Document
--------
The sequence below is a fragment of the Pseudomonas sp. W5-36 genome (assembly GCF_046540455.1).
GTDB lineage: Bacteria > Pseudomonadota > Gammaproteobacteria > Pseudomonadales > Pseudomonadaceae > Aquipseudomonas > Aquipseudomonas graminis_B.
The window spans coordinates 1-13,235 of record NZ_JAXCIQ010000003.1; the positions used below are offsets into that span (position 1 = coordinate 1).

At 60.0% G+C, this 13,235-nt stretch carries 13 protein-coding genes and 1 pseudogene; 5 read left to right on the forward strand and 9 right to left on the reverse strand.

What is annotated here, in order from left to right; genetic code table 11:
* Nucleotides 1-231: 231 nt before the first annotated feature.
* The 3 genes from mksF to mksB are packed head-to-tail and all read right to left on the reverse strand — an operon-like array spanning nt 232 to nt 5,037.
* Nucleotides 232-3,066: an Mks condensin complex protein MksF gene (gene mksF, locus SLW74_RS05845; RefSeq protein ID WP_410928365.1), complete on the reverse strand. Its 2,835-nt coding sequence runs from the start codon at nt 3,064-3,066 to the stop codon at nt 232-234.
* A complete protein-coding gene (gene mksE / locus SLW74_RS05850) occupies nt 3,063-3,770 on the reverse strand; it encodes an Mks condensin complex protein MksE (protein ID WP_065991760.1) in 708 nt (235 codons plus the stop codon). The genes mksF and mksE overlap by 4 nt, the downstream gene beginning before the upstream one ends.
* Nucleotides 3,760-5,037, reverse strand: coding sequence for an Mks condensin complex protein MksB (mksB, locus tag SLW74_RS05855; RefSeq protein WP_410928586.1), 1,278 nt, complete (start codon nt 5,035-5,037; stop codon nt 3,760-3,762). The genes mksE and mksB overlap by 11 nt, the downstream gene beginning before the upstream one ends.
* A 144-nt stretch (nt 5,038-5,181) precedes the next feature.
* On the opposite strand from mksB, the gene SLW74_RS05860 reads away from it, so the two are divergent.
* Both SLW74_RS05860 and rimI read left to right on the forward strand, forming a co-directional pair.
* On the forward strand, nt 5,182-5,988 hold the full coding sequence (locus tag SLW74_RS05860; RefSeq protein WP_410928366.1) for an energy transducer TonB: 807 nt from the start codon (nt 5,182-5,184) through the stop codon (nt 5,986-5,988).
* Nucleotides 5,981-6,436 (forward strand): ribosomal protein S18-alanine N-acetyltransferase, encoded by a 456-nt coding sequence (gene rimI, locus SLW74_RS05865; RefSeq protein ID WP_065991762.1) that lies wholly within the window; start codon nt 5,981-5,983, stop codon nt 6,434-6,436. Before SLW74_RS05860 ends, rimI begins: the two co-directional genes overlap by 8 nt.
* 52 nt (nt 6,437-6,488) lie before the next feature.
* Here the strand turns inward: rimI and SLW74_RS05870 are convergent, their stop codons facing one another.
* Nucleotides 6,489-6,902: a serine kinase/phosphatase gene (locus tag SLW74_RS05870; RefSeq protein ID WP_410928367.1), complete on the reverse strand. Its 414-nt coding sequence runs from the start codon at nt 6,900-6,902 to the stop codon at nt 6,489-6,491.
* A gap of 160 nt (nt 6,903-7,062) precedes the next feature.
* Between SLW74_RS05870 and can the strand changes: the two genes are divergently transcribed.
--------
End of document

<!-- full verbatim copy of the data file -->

The sequence below is a fragment of the Pseudomonas sp. W5-36 genome (assembly GCF_046540455.1).
GTDB lineage: Bacteria > Pseudomonadota > Gammaproteobacteria > Pseudomonadales > Pseudomonadaceae > Aquipseudomonas > Aquipseudomonas graminis_B.
The window spans coordinates 1-13,235 of record NZ_JAXCIQ010000003.1; the positions used below are offsets into that span (position 1 = coordinate 1).

At 60.0% G+C, this 13,235-nt stretch carries 13 protein-coding genes and 1 pseudogene; 5 read left to right on the forward strand and 9 right to left on the reverse strand.

What is annotated here, in order from left to right; genetic code table 11:
* Nucleotides 1-231: 231 nt before the first annotated feature.
* The 3 genes from mksF to mksB are packed head-to-tail and all read right to left on the reverse strand — an operon-like array spanning nt 232 to nt 5,037.
* Nucleotides 232-3,066: an Mks condensin complex protein MksF gene (gene mksF, locus SLW74_RS05845; RefSeq protein ID WP_410928365.1), complete on the reverse strand. Its 2,835-nt coding sequence runs from the start codon at nt 3,064-3,066 to the stop codon at nt 232-234.
* A complete protein-coding gene (gene mksE / locus SLW74_RS05850) occupies nt 3,063-3,770 on the reverse strand; it encodes an Mks condensin complex protein MksE (protein ID WP_065991760.1) in 708 nt (235 codons plus the stop codon). The genes mksF and mksE overlap by 4 nt, the downstream gene beginning before the upstream one ends.
* Nucleotides 3,760-5,037, reverse strand: coding sequence for an Mks condensin complex protein MksB (mksB, locus tag SLW74_RS05855; RefSeq protein WP_410928586.1), 1,278 nt, complete (start codon nt 5,035-5,037; stop codon nt 3,760-3,762). The genes mksE and mksB overlap by 11 nt, the downstream gene beginning before the upstream one ends.
* A 144-nt stretch (nt 5,038-5,181) precedes the next feature.
* On the opposite strand from mksB, the gene SLW74_RS05860 reads away from it, so the two are divergent.
* Both SLW74_RS05860 and rimI read left to right on the forward strand, forming a co-directional pair.
* On the forward strand, nt 5,182-5,988 hold the full coding sequence (locus tag SLW74_RS05860; RefSeq protein WP_410928366.1) for an energy transducer TonB: 807 nt from the start codon (nt 5,182-5,184) through the stop codon (nt 5,986-5,988).
* Nucleotides 5,981-6,436 (forward strand): ribosomal protein S18-alanine N-acetyltransferase, encoded by a 456-nt coding sequence (gene rimI, locus SLW74_RS05865; RefSeq protein ID WP_065991762.1) that lies wholly within the window; start codon nt 5,981-5,983, stop codon nt 6,434-6,436. Before SLW74_RS05860 ends, rimI begins: the two co-directional genes overlap by 8 nt.
* 52 nt (nt 6,437-6,488) lie before the next feature.
* Here the strand turns inward: rimI and SLW74_RS05870 are convergent, their stop codons facing one another.
* Nucleotides 6,489-6,902: a serine kinase/phosphatase gene (locus tag SLW74_RS05870; RefSeq protein ID WP_410928367.1), complete on the reverse strand. Its 414-nt coding sequence runs from the start codon at nt 6,900-6,902 to the stop codon at nt 6,489-6,491.
* A gap of 160 nt (nt 6,903-7,062) precedes the next feature.
* Between SLW74_RS05870 and can the strand changes: the two genes are divergently transcribed.